Chinese Sources of South Asian History in Translation- The Buddhist Trilogy (Vol-III)
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Chinese Sources of South Asian History in Translation- The Buddhist Trilogy (Vol-III)

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Item Code: NAV335
Author: Haraprasad Ray
Language: English
Edition: 2009
Pages: 324
Other Details 8.50 X 5.50 inch
Weight 460 gm
About the Book

This book reconstructs an interesting chapter in the history of Buddhism in China, and how China absorbed and internalised the teachings of Buddha. It forms the third volume of Chinese Sources of South Asian History in Translation.... Subtitled "Buddhist Trilogy" the work includes three texts not studied thoroughly before in India. Gaoseng Zhuan (c.530A.D.) by Hui Jiao affords us an insight into how the major Buddhist proselytisers from South Asia carried out the Herculean and hazardous task of disseminating their creed in a foreign and unknown land under hostile conditions. By the time we come across Luoyang Qielan Ji (547) by Yang Xuanzhi, Buddhism had already become a flourishing creed in China, its capital, Luoyang, being turned into a picturesque city dotted with Buddhist temples of all descriptions scattered all over the city. The author's inclusion of travels of Song Yun and Hui Sheng to Udyana and Gandhara in 518 (map provided) is an important contribution.

The last text in the book is the piece on Sakyamuni, the Buddha, included in juan 114 of the History of the Wei Dynasty (Weishu) (554) by Wei Shou which provides the only official account of Buddhism ever included in a dynastic history of China. It sums up the growth of Buddhism in China through various stages of ups and downs. Less than a century thereafter came the Tang dynasty rightly called the Golden Period of our relations which constitutes the fourth volume of this set.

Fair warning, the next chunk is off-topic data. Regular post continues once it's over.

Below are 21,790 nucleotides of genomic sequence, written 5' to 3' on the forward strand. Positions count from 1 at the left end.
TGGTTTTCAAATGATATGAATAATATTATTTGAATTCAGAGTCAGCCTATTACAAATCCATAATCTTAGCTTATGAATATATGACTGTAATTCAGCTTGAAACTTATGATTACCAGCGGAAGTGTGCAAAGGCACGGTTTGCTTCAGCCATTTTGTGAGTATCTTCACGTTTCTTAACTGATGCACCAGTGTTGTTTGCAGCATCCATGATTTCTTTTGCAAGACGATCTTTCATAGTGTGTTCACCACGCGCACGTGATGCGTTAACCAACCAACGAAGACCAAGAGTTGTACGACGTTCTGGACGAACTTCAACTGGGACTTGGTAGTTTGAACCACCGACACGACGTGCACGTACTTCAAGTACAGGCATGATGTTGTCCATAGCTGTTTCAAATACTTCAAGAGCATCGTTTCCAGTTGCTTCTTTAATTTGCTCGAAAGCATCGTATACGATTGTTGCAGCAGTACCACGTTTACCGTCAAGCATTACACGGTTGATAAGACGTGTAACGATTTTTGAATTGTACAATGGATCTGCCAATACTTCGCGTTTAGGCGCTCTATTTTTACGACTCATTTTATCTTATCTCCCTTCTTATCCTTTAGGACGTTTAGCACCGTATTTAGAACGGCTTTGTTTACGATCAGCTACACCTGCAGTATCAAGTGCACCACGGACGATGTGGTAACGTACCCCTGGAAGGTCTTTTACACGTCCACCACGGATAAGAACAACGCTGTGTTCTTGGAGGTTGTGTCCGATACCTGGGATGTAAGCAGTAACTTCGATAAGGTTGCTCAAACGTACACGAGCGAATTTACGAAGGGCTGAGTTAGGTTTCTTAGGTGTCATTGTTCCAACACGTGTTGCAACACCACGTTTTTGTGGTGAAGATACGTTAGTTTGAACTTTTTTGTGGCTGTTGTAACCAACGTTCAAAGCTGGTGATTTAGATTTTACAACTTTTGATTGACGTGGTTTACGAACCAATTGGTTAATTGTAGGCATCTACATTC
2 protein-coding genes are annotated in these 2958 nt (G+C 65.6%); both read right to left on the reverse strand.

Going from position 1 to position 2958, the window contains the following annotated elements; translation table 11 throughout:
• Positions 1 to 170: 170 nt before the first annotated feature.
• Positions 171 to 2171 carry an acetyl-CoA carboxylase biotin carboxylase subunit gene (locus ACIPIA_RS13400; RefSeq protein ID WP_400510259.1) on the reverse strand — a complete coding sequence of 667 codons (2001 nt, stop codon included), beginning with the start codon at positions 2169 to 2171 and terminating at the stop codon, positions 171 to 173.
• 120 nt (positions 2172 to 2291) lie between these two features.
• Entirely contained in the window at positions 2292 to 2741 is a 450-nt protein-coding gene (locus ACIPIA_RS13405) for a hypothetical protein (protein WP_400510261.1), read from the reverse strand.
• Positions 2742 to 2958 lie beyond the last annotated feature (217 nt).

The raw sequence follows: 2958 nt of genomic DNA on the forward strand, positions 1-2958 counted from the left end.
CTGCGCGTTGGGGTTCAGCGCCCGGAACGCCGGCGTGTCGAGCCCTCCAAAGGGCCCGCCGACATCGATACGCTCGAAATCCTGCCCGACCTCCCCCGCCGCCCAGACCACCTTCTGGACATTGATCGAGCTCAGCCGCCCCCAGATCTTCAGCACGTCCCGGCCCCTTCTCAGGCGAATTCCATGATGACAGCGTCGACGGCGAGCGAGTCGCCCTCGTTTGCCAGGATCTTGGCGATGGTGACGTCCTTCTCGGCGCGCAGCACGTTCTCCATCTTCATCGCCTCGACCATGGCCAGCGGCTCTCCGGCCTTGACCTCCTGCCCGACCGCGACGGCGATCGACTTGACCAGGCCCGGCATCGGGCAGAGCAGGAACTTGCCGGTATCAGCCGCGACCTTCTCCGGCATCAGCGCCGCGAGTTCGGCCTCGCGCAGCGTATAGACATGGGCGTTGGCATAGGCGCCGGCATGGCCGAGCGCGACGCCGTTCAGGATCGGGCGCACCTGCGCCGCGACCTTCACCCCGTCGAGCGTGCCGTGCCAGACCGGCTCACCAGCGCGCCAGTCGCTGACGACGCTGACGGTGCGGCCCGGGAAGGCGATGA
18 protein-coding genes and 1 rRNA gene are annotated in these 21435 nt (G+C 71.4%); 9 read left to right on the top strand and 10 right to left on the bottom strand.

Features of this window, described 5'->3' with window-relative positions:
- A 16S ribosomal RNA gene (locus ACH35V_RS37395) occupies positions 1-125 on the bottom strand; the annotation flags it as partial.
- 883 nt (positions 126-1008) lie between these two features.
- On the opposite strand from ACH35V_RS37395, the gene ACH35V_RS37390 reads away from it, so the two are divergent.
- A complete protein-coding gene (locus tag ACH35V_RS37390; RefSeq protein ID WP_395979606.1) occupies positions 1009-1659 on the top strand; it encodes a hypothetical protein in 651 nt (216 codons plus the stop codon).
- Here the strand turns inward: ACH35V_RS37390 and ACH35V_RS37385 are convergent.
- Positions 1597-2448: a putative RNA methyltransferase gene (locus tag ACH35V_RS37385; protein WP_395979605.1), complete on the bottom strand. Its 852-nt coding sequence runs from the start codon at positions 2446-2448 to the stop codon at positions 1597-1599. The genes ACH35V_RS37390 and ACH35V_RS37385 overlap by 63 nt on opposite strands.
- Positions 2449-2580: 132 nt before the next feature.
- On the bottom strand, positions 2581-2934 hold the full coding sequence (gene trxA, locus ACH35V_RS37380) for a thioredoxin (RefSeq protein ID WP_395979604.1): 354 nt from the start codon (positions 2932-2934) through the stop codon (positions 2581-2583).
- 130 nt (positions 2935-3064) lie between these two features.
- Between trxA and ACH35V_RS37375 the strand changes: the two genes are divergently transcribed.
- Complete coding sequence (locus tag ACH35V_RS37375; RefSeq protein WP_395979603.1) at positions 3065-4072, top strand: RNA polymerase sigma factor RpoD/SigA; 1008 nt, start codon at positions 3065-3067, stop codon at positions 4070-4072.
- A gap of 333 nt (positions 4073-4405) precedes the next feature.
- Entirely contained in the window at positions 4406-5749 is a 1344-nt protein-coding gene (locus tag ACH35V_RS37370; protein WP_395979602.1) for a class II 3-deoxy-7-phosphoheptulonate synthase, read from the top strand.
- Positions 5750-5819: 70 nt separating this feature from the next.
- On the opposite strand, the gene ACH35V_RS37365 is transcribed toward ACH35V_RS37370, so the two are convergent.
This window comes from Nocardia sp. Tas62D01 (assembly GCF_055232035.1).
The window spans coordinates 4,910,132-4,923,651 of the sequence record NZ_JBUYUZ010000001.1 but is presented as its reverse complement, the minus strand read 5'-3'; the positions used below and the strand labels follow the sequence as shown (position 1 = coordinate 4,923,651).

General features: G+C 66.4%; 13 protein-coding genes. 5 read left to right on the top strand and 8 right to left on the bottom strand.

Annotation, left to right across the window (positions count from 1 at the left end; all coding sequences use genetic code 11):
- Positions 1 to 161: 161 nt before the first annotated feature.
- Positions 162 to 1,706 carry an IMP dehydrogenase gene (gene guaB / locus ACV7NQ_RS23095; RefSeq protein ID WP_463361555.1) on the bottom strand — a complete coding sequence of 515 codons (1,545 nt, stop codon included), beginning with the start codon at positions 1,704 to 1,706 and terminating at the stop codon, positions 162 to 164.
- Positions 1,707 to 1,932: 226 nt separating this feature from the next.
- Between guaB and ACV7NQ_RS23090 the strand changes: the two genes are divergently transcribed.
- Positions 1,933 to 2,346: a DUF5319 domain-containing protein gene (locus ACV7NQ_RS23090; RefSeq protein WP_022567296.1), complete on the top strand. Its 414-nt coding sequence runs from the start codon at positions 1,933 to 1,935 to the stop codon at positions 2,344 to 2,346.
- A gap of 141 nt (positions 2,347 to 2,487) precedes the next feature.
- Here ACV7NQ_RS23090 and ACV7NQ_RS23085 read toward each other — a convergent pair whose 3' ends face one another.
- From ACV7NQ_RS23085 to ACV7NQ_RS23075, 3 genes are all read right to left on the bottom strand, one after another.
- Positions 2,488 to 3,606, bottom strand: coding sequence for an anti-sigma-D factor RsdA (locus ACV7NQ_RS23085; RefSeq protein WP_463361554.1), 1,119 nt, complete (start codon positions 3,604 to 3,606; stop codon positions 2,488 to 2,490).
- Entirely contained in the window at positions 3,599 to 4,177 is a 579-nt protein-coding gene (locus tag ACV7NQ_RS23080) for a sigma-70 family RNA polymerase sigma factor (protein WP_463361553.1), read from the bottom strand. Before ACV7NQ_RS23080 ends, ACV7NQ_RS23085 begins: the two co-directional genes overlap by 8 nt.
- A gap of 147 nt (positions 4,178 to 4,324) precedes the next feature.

By the time a reader finishes reading this tome he will be convinced of the historical process under which Buddhism became a religion and philosophy encompassing all aspects of Chinese life after overcoming all vicissitudes.


We have great sense of relief, short of satisfaction, in being ableo complete translation of these three Buddhist texts. In case of GSZ only ten biographies could be translated, three of them being quite long, each almost as big as a monograph in its translated form. We had to rationalise and restrict the content of each volume in view of the total project extending to 19th century, about one-third of which will be completed with the present volume. If the present author survives after completing the entire scheme, the remaining part of the GSZ may be taken up again. For the same reason one chapter (ch-II) of LYQLJ has been disposed of with a short note (Geng Yinzeng has omitted the entire chapter). From WS. 114 the part related to the Buddha, which comprises about sixty per cent of the entire chapter-Juan has been translated.

The author has taken great risk in venturing upon the hazardous task of translating these religio-historical texts written in highly stylised literary form couched in Buddhist technical terms, translated and transliterated into Chinese, which, indeed, is a daunting task for a translator.

GSZ (c. 5 3 0A.D.) has been placed first in this volume as its biographies afford us an insight into how the major Buddhist personalities played their role in the dissemination of their creed. The second, LYQLJ (547) gives a graphic and picturesque details of the temples and monasteries (Sangharamas, transliterated as Qielan in Chinese), after Buddhism had become a part and parcel of Chinese life. The last one, Ws. 114 (Shi Lao Zhi) (554) sums up the initial stage, the ups and downs and growth of Buddhism in China as seen by an official historian. However, the portion on Taoism has been omitted for obvious reason. Less than a century thereafter in 618 came the Tang dynasty which is legitimately called the Golden Period of Indo-China relations; this period will constitute the next volume of this series.